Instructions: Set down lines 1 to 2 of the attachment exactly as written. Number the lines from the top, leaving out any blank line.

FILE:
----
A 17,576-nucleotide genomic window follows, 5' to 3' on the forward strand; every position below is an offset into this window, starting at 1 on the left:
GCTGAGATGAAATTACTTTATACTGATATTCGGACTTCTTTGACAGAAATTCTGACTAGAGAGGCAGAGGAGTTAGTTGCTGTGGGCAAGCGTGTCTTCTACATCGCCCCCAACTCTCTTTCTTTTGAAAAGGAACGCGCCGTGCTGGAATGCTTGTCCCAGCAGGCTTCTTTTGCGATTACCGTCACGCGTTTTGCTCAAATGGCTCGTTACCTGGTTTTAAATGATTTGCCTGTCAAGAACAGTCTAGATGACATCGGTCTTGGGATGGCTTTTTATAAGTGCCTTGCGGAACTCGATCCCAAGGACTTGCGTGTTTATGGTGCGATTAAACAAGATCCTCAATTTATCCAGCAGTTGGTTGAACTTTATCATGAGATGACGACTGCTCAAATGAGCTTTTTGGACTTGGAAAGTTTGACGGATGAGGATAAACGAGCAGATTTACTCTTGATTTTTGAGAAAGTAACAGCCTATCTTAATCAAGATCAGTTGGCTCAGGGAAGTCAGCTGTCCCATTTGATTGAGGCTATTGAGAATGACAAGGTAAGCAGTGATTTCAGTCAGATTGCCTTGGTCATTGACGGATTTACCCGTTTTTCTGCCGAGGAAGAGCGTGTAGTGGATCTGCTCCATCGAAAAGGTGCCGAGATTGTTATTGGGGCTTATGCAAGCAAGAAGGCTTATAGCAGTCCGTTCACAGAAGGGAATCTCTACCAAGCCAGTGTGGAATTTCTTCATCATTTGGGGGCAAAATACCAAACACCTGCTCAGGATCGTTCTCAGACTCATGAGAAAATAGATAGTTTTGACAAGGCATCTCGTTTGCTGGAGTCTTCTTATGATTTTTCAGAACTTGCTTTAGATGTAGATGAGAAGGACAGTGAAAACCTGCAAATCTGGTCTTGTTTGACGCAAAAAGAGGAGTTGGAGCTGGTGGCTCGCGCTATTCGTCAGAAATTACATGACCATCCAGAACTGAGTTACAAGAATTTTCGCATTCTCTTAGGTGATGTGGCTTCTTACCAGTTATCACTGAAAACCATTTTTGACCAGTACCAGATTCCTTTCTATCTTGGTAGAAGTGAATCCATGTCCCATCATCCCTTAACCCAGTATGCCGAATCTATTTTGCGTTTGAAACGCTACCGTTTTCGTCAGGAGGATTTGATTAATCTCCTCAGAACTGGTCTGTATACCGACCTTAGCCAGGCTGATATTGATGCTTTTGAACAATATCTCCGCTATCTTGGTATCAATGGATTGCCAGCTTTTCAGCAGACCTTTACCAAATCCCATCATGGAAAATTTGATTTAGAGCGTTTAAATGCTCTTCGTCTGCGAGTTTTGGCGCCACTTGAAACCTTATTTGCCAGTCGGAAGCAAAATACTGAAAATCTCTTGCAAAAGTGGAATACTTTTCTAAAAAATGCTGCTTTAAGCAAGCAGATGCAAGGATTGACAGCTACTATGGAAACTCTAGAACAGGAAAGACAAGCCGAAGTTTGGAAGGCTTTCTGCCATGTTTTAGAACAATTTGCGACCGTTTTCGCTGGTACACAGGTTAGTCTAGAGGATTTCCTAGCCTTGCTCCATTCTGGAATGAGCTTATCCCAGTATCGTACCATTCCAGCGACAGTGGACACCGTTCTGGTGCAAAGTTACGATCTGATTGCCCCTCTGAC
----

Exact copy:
A 17,576-nucleotide genomic window follows, 5' to 3' on the forward strand; every position below is an offset into this window, starting at 1 on the left:
GCTGAGATGAAATTACTTTATACTGATATTCGGACTTCTTTGACAGAAATTCTGACTAGAGAGGCAGAGGAGTTAGTTGCTGTGGGCAAGCGTGTCTTCTACATCGCCCCCAACTCTCTTTCTTTTGAAAAGGAACGCGCCGTGCTGGAATGCTTGTCCCAGCAGGCTTCTTTTGCGATTACCGTCACGCGTTTTGCTCAAATGGCTCGTTACCTGGTTTTAAATGATTTGCCTGTCAAGAACAGTCTAGATGACATCGGTCTTGGGATGGCTTTTTATAAGTGCCTTGCGGAACTCGATCCCAAGGACTTGCGTGTTTATGGTGCGATTAAACAAGATCCTCAATTTATCCAGCAGTTGGTTGAACTTTATCATGAGATGACGACTGCTCAAATGAGCTTTTTGGACTTGGAAAGTTTGACGGATGAGGATAAACGAGCAGATTTACTCTTGATTTTTGAGAAAGTAACAGCCTATCTTAATCAAGATCAGTTGGCTCAGGGAAGTCAGCTGTCCCATTTGATTGAGGCTATTGAGAATGACAAGGTAAGCAGTGATTTCAGTCAGATTGCCTTGGTCATTGACGGATTTACCCGTTTTTCTGCCGAGGAAGAGCGTGTAGTGGATCTGCTCCATCGAAAAGGTGCCGAGATTGTTATTGGGGCTTATGCAAGCAAGAAGGCTTATAGCAGTCCGTTCACAGAAGGGAATCTCTACCAAGCCAGTGTGGAATTTCTTCATCATTTGGGGGCAAAATACCAAACACCTGCTCAGGATCGTTCTCAGACTCATGAGAAAATAGATAGTTTTGACAAGGCATCTCGTTTGCTGGAGTCTTCTTATGATTTTTCAGAACTTGCTTTAGATGTAGATGAGAAGGACAGTGAAAACCTGCAAATCTGGTCTTGTTTGACGCAAAAAGAGGAGTTGGAGCTGGTGGCTCGCGCTATTCGTCAGAAATTACATGACCATCCAGAACTGAGTTACAAGAATTTTCGCATTCTCTTAGGTGATGTGGCTTCTTACCAGTTATCACTGAAAACCATTTTTGACCAGTACCAGATTCCTTTCTATCTTGGTAGAAGTGAATCCATGTCCCATCATCCCTTAACCCAGTATGCCGAATCTATTTTGCGTTTGAAACGCTACCGTTTTCGTCAGGAGGATTTGATTAATCTCCTCAGAACTGGTCTGTATACCGACCTTAGCCAGGCTGATATTGATGCTTTTGAACAATATCTCCGCTATCTTGGTATCAATGGATTGCCAGCTTTTCAGCAGACCTTTACCAAATCCCATCATGGAAAATTTGATTTAGAGCGTTTAAATGCTCTTCGTCTGCGAGTTTTGGCGCCACTTGAAACCTTATTTGCCAGTCGGAAGCAAAATACTGAAAATCTCTTGCAAAAGTGGAATACTTTTCTAAAAAATGCTGCTTTAAGCAAGCAGATGCAAGGATTGACAGCTACTATGGAAACTCTAGAACAGGAAAGACAAGCCGAAGTTTGGAAGGCTTTCTGCCATGTTTTAGAACAATTTGCGACCGTTTTCGCTGGTACACAGGTTAGTCTAGAGGATTTCCTAGCCTTGCTCCATTCTGGAATGAGCTTATCCCAGTATCGTACCATTCCAGCGACAGTGGACACCGTTCTGGTGCAAAGTTACGATCTGATTGCCCCTCTGAC